Half the world’s population now lives in cities. By 2050 that will rise to 75%.   How cities spend their money and raise their revenues will have a huge impact on the wellbeing of the people who live in them. And there is a ‘hot potato’ problem. It’s time to fix it.

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 Infrastructure:  Europe, China – and America
By Shlomo  Maital 
 
    In Economics, there are not many principles we can cite with absolute certainty.  Here are two of them:
   1.  The rate of return on investment in Research and Development is in many cases astronomical.  In 1958 Prof. Zvi Griliches found that investing in research in hybrid corn “paid a return of at least 700 per cent”.   Few other social investments can rival this. Yet countries continue to underinvest in R&D.
   2.  The rate of return on investment in infrastructure (roads, transportation, communication, education) is equally astronomical.  Yet in the West countries continue to undersave and underinvest in infrastructure.
   The contrast between Europe, China – and the US under Trump is stark.
    The EU, not noted for bold innovation, is undertaking a huge infrastructure project that will link Malmo, a Scandinavian port, with Palermo, a port in Italy.  This project will help reduce the large gap between the wealthy Northern EU and the relatively poor Southern EU.  It will do much to knit the fractured EU together, in the wake of Brexit. 
     China has a bold vastly expensive program to build a new Silk Road, linking China with Europe, the Mideast and Africa.   The One Belt One Road initiative, now changed to “Belt and Road Initiative”   is, according to Wikipedia “one of the largest infrastructure and investment mega-projects in history, covering more than 68 countries, equivalent to 65% of the world’s population and 40% of the global GDP as of 2017.”
     And the US?   Well,  on a recent visit there, I used Waze (an application developed originally in Israel, now owned by Google) to navigate.  In the US,  Waze informs the driver of potholes. And, trust me – I heard about a LOT of potholes from Waze while driving in the eastern United states.  Some of them were big enough to swallow Trump’s ego.
      President Trump speaks often about infrastructure.  He has plans to fix it, including thousands of crumbling bridges. But here’s the catch.  The latest Trump tax cut put a huge hole in the government budget and added $1.5 trillion to the deficit.   So there is no money left for infrastructure investment.  The solution?  Trump thinks he can get private industry to finance it, using tax credits.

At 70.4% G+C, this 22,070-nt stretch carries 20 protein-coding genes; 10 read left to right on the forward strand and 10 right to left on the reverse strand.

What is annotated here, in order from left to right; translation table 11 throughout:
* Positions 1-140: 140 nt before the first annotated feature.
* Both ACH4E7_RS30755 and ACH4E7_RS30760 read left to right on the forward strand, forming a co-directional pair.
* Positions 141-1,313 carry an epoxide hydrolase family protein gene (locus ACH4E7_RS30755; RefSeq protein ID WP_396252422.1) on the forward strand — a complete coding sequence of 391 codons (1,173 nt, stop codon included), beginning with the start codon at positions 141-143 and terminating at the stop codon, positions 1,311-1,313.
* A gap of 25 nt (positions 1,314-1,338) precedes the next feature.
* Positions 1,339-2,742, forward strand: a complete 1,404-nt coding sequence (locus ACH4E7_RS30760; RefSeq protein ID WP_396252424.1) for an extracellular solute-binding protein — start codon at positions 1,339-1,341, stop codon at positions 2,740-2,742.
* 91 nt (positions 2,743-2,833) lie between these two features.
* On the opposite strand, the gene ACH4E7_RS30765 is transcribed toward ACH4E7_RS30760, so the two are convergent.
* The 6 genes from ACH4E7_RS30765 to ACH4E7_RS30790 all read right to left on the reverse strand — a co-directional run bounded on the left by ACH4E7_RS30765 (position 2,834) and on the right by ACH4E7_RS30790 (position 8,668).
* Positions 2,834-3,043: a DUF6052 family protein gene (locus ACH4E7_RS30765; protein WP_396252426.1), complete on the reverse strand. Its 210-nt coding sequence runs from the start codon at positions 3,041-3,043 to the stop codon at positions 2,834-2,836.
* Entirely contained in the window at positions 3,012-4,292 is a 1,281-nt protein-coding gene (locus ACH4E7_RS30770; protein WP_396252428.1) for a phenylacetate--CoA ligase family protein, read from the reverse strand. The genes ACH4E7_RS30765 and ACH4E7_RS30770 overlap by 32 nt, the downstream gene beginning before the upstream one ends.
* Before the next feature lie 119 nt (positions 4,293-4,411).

This is science fiction.  Basic economics shows, the return on infrastructure investment is largely “social”,  that is,  not captured by private investors, but accruing in a diffuse manner to all of us.  So why would private money invest in it? 
         China, EU – and the US.  Another instance of how the US has become a Third World nation, and China, in the Third World, is becoming First World. 

Why U.S. Dams (and Society) Are Crumbling

By Shlomo Maital

dam

      Two newspaper items (one in New York Times, the other, Financial Times) reveal why America is crumbling.

         California’s Oroville Dam, America’s tallest, has a crumbling spillway that forces evacuation of 200,000 nearby residents. (A dam collapse in California in 1928 killed 400, as a wave of water swept over them). As early as 2005, experts spotted a design flaw in the dam – never corrected. Heavy rains filled the reservoir to capacity, and severe weather because of global warming reveals that this dam, and many others, are not up to the changing weather patterns, for which they were not designed.

         There are 1,585 dams in California, notes the NYT, and 90,000 dams across the U.S. Many are in poor shape. Why? “Government is more inclined to invest money in building new projects, than in less visible and glamorous maintenance”.

         America is a consumption-driven society that under-saves. A $500 b. trade deficit (imports minus exports) for nearly 3 decades is a symptom. China is not to blame. The U.S. itself is. It is comfortable to borrow money from China to buy consumer goods. Some 23 years ago, my wife Dr. Sharona Maital and I published an article, in the Journal of Socioeconomics, in which we warned about a drastic fall in savings behavior in the US and    Western countries. *   Nothing has changed since.

           The Financial Times notes today:

     “China ended a six-month streak disposing of its US Treasury holdings in December, adding to its position for the first time since last May as the country’s central bank seeks to manage capital flight. The country, which ceded its status as the world’s largest owner of haven Treasuries in October to Japan, added $9.1bn of US sovereign debt to its reserves in the final month of 2016, new data from the Treasury and Federal Reserve showed on Wednesday.”

         So, in the post-Trump era, America has gone back to borrowing, to buy consumer goods rather than maintain its dams, its roads, schools and infrastructure.

       And President Trump? He is rapidly running down his checklist of promises, issuing so far 11 Executive orders.   But what about that trillion-dollar infrastructure plan? Dead silence. Why? Because it will take a vast plan to design and implement it. In the current chaos of the new Administration, it is unclear whether the Trump presidency is up to the challenge – or even whether it is aware of the problem.  

         So America – at least, its dams and roads – are crumbling. I don’t see a solution in the near term.

 

* Shlomo Maital and Sharone L. Maital. “Is the Future What It Used To Be? A Behavioral Theory of the Decline of Saving in the West”. Journal of Socio-Economics, vol. 23, 1,2.   1994.

Blog entries written by Prof. Shlomo Maital